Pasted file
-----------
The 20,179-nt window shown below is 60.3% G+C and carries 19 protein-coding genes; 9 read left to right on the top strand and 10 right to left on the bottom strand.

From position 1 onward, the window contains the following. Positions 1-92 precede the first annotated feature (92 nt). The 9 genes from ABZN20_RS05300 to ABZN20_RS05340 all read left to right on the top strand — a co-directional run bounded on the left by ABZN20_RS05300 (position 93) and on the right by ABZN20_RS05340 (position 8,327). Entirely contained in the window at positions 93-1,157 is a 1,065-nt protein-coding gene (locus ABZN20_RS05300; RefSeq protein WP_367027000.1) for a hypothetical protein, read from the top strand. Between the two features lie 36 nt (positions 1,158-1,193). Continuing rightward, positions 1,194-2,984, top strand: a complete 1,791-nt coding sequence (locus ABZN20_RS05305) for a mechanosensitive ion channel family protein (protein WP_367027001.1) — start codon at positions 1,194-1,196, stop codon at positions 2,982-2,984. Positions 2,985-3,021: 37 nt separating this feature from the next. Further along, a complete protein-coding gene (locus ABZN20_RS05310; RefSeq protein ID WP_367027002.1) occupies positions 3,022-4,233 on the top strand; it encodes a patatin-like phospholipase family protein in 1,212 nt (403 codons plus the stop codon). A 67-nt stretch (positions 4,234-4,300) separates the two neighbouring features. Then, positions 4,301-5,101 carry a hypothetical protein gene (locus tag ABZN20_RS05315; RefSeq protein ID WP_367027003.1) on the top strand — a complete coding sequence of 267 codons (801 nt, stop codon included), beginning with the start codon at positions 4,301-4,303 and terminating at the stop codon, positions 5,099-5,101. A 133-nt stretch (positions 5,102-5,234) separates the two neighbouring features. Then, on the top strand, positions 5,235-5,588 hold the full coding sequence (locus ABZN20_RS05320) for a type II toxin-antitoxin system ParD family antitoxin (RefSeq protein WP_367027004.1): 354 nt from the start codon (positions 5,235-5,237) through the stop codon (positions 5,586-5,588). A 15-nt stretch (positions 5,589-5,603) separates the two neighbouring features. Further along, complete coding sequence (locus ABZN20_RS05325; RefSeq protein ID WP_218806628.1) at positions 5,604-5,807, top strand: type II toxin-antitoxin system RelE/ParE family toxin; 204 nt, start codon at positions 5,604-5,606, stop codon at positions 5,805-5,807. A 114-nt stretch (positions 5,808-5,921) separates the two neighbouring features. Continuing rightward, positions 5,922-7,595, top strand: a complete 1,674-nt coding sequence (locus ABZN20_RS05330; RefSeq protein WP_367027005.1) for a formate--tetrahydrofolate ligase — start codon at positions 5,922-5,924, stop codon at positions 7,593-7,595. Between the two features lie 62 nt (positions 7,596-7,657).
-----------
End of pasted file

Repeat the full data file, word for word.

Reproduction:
The 20,179-nt window shown below is 60.3% G+C and carries 19 protein-coding genes; 9 read left to right on the top strand and 10 right to left on the bottom strand.

From position 1 onward, the window contains the following. Positions 1-92 precede the first annotated feature (92 nt). The 9 genes from ABZN20_RS05300 to ABZN20_RS05340 all read left to right on the top strand — a co-directional run bounded on the left by ABZN20_RS05300 (position 93) and on the right by ABZN20_RS05340 (position 8,327). Entirely contained in the window at positions 93-1,157 is a 1,065-nt protein-coding gene (locus ABZN20_RS05300; RefSeq protein WP_367027000.1) for a hypothetical protein, read from the top strand. Between the two features lie 36 nt (positions 1,158-1,193). Continuing rightward, positions 1,194-2,984, top strand: a complete 1,791-nt coding sequence (locus ABZN20_RS05305) for a mechanosensitive ion channel family protein (protein WP_367027001.1) — start codon at positions 1,194-1,196, stop codon at positions 2,982-2,984. Positions 2,985-3,021: 37 nt separating this feature from the next. Further along, a complete protein-coding gene (locus ABZN20_RS05310; RefSeq protein ID WP_367027002.1) occupies positions 3,022-4,233 on the top strand; it encodes a patatin-like phospholipase family protein in 1,212 nt (403 codons plus the stop codon). A 67-nt stretch (positions 4,234-4,300) separates the two neighbouring features. Then, positions 4,301-5,101 carry a hypothetical protein gene (locus tag ABZN20_RS05315; RefSeq protein ID WP_367027003.1) on the top strand — a complete coding sequence of 267 codons (801 nt, stop codon included), beginning with the start codon at positions 4,301-4,303 and terminating at the stop codon, positions 5,099-5,101. A 133-nt stretch (positions 5,102-5,234) separates the two neighbouring features. Then, on the top strand, positions 5,235-5,588 hold the full coding sequence (locus ABZN20_RS05320) for a type II toxin-antitoxin system ParD family antitoxin (RefSeq protein WP_367027004.1): 354 nt from the start codon (positions 5,235-5,237) through the stop codon (positions 5,586-5,588). A 15-nt stretch (positions 5,589-5,603) separates the two neighbouring features. Further along, complete coding sequence (locus ABZN20_RS05325; RefSeq protein ID WP_218806628.1) at positions 5,604-5,807, top strand: type II toxin-antitoxin system RelE/ParE family toxin; 204 nt, start codon at positions 5,604-5,606, stop codon at positions 5,805-5,807. A 114-nt stretch (positions 5,808-5,921) separates the two neighbouring features. Continuing rightward, positions 5,922-7,595, top strand: a complete 1,674-nt coding sequence (locus ABZN20_RS05330; RefSeq protein WP_367027005.1) for a formate--tetrahydrofolate ligase — start codon at positions 5,922-5,924, stop codon at positions 7,593-7,595. Between the two features lie 62 nt (positions 7,596-7,657).